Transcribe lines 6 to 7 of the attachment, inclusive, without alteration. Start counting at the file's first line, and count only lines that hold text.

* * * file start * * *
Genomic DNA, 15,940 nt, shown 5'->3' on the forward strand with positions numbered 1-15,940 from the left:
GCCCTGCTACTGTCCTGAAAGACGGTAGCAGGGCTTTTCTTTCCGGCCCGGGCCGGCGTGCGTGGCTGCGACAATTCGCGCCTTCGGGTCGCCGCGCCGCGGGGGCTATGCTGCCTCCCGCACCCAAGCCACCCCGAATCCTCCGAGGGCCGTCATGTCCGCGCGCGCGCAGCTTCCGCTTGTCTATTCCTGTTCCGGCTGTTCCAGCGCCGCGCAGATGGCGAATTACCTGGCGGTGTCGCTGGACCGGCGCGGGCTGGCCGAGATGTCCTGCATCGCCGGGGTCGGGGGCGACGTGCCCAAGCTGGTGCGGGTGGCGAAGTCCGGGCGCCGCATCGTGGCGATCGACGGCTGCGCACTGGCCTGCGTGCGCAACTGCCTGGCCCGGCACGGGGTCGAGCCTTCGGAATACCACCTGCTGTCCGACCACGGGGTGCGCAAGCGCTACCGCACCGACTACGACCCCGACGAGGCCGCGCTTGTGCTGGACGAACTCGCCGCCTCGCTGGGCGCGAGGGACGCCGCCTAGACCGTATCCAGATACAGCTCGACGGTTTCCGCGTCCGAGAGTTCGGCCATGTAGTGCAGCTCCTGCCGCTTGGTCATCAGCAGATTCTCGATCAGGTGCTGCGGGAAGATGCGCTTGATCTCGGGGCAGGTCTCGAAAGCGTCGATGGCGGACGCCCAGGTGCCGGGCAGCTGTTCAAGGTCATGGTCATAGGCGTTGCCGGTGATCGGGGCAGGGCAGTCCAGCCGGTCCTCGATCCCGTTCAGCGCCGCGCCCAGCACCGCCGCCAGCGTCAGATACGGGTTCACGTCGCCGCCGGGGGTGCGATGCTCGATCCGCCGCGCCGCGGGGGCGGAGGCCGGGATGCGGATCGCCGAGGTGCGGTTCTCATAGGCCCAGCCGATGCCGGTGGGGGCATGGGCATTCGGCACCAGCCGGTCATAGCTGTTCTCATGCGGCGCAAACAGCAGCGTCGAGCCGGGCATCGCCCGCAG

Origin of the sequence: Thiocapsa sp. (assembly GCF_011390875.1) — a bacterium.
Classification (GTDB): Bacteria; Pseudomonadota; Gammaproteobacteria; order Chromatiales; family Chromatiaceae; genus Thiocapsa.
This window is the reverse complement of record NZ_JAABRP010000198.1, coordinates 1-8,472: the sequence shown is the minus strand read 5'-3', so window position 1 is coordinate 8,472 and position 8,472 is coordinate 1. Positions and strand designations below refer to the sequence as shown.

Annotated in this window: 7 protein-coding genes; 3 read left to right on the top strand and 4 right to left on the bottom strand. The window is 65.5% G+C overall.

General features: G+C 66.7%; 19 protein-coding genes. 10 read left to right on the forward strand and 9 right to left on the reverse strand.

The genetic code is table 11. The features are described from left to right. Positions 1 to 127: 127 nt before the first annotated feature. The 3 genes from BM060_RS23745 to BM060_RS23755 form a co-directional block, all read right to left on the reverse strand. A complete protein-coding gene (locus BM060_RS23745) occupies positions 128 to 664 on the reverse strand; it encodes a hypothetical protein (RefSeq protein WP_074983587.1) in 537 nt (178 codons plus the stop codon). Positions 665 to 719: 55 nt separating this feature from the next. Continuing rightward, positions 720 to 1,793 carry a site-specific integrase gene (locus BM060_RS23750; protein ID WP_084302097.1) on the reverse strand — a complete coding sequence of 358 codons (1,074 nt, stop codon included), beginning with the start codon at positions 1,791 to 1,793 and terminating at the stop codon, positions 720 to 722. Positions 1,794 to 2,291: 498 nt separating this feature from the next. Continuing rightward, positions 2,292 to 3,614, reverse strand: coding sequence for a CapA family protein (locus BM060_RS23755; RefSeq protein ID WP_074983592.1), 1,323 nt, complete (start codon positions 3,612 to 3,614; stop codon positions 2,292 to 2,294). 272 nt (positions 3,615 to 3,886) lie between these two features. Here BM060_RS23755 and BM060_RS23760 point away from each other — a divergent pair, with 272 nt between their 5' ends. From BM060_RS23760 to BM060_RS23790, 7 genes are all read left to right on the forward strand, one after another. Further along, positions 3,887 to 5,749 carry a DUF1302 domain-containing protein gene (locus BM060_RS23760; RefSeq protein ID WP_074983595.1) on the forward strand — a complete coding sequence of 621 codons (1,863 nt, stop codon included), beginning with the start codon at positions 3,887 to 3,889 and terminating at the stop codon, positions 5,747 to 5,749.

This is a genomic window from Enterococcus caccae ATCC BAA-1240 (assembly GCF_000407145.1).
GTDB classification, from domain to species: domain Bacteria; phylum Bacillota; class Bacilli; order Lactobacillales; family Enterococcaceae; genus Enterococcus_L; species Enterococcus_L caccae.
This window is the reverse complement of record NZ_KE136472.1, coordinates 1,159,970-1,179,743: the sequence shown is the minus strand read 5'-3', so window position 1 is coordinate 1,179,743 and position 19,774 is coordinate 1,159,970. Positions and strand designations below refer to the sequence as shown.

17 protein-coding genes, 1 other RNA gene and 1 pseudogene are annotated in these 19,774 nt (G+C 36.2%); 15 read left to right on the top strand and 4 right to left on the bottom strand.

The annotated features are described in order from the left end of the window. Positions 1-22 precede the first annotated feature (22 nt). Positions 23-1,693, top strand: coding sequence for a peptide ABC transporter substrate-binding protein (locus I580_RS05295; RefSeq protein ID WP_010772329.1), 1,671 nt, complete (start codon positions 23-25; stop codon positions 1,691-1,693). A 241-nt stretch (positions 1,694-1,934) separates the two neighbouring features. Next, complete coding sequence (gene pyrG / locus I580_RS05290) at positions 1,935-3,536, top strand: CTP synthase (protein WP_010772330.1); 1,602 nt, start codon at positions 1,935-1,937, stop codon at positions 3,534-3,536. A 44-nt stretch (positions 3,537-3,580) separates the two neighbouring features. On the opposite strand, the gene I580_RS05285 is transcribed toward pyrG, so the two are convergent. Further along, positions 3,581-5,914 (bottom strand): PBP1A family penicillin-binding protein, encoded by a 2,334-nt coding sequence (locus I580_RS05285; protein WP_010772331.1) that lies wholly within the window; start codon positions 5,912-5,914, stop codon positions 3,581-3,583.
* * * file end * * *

Annotated in this window: 7 protein-coding genes; 3 read left to right on the top strand and 4 right to left on the bottom strand. The window is 65.5% G+C overall.

General features: G+C 66.7%; 19 protein-coding genes. 10 read left to right on the forward strand and 9 right to left on the reverse strand.